2. Legalization is the removal of laws that criminalize the possession and/or personal use of cannabis; the authorities treat it is as a substance that can be regulated and taxed

Both have their merits and both have their downsides. The legalization of cannabis might be the best move, but it would involve substantial preparation – the criminal laws, the medical framework for treating such addictions and their social, medical, legal and economic consequences would all need to be revisited. The judicial, court and police systems would need to be reoriented. Before that, it is possible we may see a move to decriminalize cannabis.

 

Causes of crime in New Zealand


It is quite fair to say that the New Zealand sentencing laws have multiple flaws to them that undermine not only the course of justice, but in some respects actually cause new injustices to occur. The cracks in the social net designed to keep people out of crime are so numerous that systemic failure is a real possibility and would occur when a critical mass of issues comes to a head causing a large scale collapse of services and functions.

Among these problems are:

  • A failing of the socio-economic conditions necessary to discourage criminal activity in the first place
  • A failure of the justice system to punish convicted offenders appropriately
  • Offenders occur because it suits the lifestyle that they have become accustomed to
  • Massive growth in the market for illegal substances – a seller can make $4,000 a week selling illegal substances in Whangarei
  • Break down of the family unit and a lack of role models for boys
  • Underfunding/scrapping of social welfare programmes causing them to fail or be wound up
  • Systemic underfunding and resourcing of the mental health sector

So how do these factors cause the sentencing regime to fail? There are numerous reasons.

  1. Whilst most New Zealanders are working, tax paying, law abiding people, there is a section of society that have no empathy with or understanding of societal norms. They come from broken families that have no had proper jobs, or have been involved with drugs or criminal elements – to them the law and the people who enforce it are suspect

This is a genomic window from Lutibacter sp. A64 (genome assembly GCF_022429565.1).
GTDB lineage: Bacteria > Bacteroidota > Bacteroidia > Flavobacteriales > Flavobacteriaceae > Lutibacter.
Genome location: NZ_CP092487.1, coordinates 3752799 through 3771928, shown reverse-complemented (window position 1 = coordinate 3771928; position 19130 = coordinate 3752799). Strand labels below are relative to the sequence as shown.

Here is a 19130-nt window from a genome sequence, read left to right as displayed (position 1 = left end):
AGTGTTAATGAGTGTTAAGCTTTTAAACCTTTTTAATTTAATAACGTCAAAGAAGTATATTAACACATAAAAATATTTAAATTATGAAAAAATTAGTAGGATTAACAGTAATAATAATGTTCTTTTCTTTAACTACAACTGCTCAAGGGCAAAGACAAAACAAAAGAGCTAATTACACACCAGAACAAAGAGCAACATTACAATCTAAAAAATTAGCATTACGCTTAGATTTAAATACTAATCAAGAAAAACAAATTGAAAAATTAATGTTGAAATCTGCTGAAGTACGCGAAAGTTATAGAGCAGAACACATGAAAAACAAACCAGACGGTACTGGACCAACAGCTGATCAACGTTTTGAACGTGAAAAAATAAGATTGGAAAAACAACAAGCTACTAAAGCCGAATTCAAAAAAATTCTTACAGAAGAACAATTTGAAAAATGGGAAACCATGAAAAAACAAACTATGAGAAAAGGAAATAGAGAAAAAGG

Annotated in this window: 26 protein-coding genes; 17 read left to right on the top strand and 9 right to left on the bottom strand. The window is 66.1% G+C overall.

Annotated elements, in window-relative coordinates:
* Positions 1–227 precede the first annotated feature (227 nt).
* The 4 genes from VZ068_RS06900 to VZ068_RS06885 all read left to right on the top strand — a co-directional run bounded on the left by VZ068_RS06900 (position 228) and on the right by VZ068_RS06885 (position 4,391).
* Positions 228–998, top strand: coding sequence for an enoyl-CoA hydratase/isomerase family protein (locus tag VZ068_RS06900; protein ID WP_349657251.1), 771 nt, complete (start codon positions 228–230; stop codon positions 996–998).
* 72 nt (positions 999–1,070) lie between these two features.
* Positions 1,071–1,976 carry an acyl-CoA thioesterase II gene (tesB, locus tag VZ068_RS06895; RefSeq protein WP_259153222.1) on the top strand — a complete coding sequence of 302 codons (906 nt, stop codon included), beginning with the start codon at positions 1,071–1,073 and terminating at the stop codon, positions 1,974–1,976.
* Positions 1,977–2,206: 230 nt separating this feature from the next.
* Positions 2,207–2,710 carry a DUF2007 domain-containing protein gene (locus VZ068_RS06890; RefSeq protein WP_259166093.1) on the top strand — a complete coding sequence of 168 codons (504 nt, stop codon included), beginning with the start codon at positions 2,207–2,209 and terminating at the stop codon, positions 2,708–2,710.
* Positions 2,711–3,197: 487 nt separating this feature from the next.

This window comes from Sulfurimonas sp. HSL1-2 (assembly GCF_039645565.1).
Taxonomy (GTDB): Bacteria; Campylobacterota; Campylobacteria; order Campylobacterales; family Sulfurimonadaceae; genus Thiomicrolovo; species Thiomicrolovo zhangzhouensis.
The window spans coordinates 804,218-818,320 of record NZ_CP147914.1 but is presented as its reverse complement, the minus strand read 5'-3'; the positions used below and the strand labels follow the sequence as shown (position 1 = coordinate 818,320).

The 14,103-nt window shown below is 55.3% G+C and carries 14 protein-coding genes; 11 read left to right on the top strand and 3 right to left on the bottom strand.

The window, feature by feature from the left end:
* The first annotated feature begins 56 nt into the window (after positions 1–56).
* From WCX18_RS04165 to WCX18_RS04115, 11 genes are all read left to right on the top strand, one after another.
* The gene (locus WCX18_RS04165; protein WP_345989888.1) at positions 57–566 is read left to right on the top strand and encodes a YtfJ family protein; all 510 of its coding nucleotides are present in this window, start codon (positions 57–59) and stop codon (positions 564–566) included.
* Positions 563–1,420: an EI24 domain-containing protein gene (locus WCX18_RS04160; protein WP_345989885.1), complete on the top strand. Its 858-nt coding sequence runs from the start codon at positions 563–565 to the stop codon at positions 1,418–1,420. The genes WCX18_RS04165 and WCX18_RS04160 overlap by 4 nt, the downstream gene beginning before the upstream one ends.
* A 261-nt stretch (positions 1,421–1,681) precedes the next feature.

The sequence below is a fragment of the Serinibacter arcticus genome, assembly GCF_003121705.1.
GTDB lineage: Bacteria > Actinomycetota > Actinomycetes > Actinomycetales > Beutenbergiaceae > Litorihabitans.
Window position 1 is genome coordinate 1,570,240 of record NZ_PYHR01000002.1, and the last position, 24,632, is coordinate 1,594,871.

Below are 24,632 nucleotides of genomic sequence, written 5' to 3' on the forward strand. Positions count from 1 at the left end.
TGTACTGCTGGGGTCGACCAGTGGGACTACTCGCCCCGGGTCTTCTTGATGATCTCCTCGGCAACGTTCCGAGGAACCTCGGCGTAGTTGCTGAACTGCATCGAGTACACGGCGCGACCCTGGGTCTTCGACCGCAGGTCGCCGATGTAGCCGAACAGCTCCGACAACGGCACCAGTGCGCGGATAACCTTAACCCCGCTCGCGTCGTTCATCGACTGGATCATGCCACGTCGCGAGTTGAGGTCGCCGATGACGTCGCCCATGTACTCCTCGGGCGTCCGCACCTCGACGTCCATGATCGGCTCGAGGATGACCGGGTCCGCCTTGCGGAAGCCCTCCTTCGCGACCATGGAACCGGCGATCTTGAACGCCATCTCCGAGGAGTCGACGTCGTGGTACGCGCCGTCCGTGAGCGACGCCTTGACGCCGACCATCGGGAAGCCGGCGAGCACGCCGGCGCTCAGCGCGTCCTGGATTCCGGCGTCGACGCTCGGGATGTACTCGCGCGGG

2. Despite legislation passing through Parliament in 2010 called the Truth in Sentencing Act, which was designed to make offenders do the full sentence handed down, sentences are becoming increasingly erratic and are rarely suitable for the crime/s committed
  3. It is obvious that the War on Drug has failed when drug dealers can make more money in a week than many New Zealanders do in a month – flow on effects from drug use can include being not suitable for a wide range of jobs
  4. A lack of role models for children with absentee parents or from a family where education and work are low priorities. They might be constantly working, or disinterested in their children’s development
  5. Welfare programmes have suffered from funding not keeping pace with inflation, but also constantly tightened criteria to eligible for assistance in the first place, with the result being more people are either getting cut off or finding the proverbial goal posts have shifted
  6. Mental health issues create highly unstable people whose symptoms may range from acute stress to being prone to physical violence or even killing – several cases have occurred in the last few years where either people not being treated have turned violent; caregiver gone to jail for mercy killing

New Zealand is going to have to address these issues collectively and individually in the near future or risk this nation becoming something other than the tourist friendly paradise many non New Zealanders believe us to be. Soon there could be significant costs to tax payers and companies alike fixing a problem that in some respects everyone is partially to blame for, but which nobody wants to come up with a comprehensive solution.

Revising terror laws for jihadis


Meet Mark Taylor. Mr Taylor is a Kiwi jihadi who went to Syria to fight for Islamic State of Iraq and Syria (I.S.I.S.). For years he . Now, with I.S.I.S. largely defeated, Mr Taylor has been abandoned by them in a part of the world he knows not much about. He has no proper documentation, or the means to get such documentation, with the nearest consulate office where he could go being in Turkey.

Mr Taylor is known as the “bumbling jihadi”. He is apparently someone not really able to think for themselves, easily influenced and wanting a sense of belonging say people who used to know him when he was in the Army.